Truck fire fills the sky with smoke Saturday

By David Peck

A spectacular truck fire at the foot of the Big Horn Mountains Saturday morning that sent thick, black smoke high into the sky and featured leaping flames fortunately resulted in no injuries, though the fire did hold up traffic on U.S. 14A for some time.

According to Wyoming Highway Patrol trooper Randy Davis, a semi tractor-trailer driven by Yorry Flerimond of Delaware was descending U.S. 14A when the brakes on the trailer overheated, causing the fire.

“He doesn’t think his brakes were overheating, but I feel like they were,” Davis said. “He heard a ‘pop, pop.’ It probably got so hot that it overinflated the tires and caused the fire. The tires got hot and popped. I’m just surmising (on the tires), but I do believe the fire was caused by overheated brakes.”

The truck was hauling a load consisting of rolls of plastic en route to CETCO, and when the fire began, the burning plastic sent the black plume of smoke skyward. The call initially came in as a cattle trailer on fire, but fortunately that was not the case, Davis said.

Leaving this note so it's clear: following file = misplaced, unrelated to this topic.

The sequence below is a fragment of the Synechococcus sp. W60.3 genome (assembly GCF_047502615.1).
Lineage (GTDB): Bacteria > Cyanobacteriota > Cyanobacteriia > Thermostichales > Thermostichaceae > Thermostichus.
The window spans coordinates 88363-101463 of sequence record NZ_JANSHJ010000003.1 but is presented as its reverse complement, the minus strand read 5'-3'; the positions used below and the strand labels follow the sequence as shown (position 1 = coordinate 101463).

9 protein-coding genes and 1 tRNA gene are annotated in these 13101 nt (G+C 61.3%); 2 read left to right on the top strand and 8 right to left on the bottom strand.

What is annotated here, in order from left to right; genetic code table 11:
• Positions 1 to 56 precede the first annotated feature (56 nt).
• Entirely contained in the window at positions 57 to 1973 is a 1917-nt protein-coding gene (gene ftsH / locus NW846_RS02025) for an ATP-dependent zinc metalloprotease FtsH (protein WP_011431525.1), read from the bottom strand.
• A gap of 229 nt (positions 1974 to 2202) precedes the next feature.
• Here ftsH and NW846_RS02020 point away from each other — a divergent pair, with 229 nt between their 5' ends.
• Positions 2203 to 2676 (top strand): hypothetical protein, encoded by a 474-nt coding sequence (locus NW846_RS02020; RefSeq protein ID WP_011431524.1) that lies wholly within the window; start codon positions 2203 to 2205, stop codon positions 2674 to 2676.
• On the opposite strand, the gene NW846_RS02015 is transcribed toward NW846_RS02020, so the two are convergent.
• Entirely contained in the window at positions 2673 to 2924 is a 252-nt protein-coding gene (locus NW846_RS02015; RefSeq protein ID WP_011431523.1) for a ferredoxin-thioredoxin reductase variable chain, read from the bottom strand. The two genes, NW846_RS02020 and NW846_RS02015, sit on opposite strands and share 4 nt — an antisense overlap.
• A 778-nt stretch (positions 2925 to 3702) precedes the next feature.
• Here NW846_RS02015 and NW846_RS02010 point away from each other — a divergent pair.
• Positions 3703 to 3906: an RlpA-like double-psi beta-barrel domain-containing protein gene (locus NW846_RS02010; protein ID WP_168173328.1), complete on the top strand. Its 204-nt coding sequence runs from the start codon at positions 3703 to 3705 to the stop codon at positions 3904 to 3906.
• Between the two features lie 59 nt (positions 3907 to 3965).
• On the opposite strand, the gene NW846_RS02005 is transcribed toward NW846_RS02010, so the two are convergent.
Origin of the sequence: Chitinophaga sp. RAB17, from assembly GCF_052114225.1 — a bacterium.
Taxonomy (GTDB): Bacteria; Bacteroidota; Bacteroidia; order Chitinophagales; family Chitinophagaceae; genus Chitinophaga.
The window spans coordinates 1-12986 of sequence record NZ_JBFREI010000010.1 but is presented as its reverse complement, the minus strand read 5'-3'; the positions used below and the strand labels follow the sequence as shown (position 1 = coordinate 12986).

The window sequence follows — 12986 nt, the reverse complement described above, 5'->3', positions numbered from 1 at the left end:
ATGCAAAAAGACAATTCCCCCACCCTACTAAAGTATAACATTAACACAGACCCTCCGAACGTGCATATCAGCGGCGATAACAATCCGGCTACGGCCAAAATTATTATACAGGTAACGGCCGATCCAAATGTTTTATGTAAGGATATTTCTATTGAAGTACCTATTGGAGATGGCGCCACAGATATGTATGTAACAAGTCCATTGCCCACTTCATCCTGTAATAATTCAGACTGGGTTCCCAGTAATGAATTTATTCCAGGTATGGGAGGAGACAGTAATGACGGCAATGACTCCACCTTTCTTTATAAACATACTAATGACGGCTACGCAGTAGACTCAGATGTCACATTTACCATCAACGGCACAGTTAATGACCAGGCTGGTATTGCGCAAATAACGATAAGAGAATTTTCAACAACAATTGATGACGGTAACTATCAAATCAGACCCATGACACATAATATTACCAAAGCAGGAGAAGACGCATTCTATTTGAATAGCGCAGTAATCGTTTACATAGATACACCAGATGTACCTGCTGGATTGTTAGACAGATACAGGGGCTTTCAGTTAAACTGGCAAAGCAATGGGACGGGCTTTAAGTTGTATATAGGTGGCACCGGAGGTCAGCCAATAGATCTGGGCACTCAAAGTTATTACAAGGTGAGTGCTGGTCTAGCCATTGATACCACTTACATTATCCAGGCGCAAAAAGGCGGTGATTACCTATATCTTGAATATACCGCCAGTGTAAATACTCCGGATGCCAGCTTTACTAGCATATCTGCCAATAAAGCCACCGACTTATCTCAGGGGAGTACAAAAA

Lovell Volunteer Fire Dept. Assistant Chief Bob Mangus said the call came in at 11:11 a.m.,
and the first unit arrived at
11:23. Twelve firemen were on scene. Firemen cleared the scene at 12:33.

Davis said the driver did manage to detach the semi from the trailer.

“He stopped and lowered his trailer stand, his jack, and pulled the truck forward 50 or 60 yards,” Davis said. “The fire started in the way back of the trailer.”

Mangus agreed, noting, “It came out of the back axle. You could see it the way it was burning.”

The trooper said JR’s Towing of Greybull helped push the damaged trailer to the side so that traffic could resume, then returned Sunday to finish cleaning up. Davis did say that the highway surface was damaged by the extreme heat and will have to be repaired.

“About 50 or 60 feet of pavement will have to be replaced,” he said.

Davis said U.S. 14A was closed at Burgess Junction and below the fire site for about an hour. No citations were issued in the incident.

Mangus added that, with resources devoted to the truck fire, the Powell Fire Department sent a truck to Lovell to stand by in case another call came in. The Deaver-Frannie Fire Dept. also sent a tanker to the mountain in case it was needed.